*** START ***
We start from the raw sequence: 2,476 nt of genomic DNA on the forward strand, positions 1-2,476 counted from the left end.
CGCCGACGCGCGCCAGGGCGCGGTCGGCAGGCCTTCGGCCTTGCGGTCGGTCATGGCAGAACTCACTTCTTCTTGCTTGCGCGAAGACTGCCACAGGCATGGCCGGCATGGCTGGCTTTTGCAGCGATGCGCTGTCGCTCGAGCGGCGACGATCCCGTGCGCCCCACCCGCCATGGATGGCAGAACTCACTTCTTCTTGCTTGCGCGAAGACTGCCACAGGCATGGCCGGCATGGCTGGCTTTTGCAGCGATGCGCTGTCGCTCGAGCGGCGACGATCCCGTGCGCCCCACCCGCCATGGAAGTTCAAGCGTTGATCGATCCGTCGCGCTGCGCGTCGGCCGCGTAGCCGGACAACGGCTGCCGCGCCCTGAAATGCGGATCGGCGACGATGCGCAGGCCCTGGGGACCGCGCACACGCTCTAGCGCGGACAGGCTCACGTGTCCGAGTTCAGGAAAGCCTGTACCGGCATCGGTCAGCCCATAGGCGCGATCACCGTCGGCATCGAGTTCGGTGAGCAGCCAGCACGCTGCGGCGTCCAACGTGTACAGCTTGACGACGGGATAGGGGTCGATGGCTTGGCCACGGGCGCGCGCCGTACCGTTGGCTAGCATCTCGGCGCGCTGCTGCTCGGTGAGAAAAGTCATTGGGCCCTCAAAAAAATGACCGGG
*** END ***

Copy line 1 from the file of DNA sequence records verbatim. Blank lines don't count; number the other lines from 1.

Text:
We start from the raw sequence: 2,476 nt of genomic DNA on the forward strand, positions 1-2,476 counted from the left end.